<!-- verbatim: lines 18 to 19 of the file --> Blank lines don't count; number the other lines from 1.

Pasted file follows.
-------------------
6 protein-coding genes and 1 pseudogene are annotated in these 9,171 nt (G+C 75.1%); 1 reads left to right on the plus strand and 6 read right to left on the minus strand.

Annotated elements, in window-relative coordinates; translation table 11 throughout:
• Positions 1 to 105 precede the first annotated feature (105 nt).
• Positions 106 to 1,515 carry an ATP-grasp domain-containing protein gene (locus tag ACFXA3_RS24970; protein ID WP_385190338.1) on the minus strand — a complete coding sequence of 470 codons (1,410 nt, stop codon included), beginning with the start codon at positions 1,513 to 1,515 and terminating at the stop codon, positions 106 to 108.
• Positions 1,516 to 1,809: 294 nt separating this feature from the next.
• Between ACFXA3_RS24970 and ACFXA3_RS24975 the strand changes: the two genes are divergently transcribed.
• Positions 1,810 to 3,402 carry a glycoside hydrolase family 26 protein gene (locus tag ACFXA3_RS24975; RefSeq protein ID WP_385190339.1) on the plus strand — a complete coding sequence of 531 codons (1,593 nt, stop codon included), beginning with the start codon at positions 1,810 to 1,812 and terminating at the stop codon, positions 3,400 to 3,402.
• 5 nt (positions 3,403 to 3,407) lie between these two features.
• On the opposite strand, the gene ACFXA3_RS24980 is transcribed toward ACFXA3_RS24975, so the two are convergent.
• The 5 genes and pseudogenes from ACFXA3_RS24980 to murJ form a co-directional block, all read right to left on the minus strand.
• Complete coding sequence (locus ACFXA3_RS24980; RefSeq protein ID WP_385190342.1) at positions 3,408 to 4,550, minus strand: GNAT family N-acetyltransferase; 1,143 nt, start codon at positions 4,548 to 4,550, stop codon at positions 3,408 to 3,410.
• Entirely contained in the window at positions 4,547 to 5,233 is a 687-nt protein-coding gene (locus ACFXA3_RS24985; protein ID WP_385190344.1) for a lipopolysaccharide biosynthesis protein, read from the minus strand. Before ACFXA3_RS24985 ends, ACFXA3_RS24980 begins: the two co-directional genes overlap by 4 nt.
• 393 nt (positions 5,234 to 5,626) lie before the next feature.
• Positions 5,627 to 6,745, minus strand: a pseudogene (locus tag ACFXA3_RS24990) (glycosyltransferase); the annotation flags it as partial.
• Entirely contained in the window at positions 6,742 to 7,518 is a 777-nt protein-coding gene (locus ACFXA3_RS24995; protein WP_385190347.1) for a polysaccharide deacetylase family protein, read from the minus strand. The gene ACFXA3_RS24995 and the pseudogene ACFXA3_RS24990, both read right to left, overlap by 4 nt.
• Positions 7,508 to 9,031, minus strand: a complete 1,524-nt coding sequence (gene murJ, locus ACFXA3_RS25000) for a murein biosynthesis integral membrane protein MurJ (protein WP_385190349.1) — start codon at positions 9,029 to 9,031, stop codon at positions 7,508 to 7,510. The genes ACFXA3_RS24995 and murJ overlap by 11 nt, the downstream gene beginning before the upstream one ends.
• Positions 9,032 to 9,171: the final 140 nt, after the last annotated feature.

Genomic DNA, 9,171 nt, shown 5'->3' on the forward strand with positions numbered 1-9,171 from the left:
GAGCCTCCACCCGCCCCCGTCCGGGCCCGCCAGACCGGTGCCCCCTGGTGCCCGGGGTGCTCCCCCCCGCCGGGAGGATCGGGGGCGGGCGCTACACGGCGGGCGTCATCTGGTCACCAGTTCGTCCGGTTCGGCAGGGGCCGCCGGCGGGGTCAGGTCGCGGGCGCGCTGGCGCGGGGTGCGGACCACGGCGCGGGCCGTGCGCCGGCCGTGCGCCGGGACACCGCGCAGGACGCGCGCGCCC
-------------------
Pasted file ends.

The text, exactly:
Genomic DNA, 9,171 nt, shown 5'->3' on the forward strand with positions numbered 1-9,171 from the left:
GAGCCTCCACCCGCCCCCGTCCGGGCCCGCCAGACCGGTGCCCCCTGGTGCCCGGGGTGCTCCCCCCCGCCGGGAGGATCGGGGGCGGGCGCTACACGGCGGGCGTCATCTGGTCACCAGTTCGTCCGGTTCGGCAGGGGCCGCCGGCGGGGTCAGGTCGCGGGCGCGCTGGCGCGGGGTGCGGACCACGGCGCGGGCCGTGCGCCGGCCGTGCGCCGGGACACCGCGCAGGACGCGCGCGCCC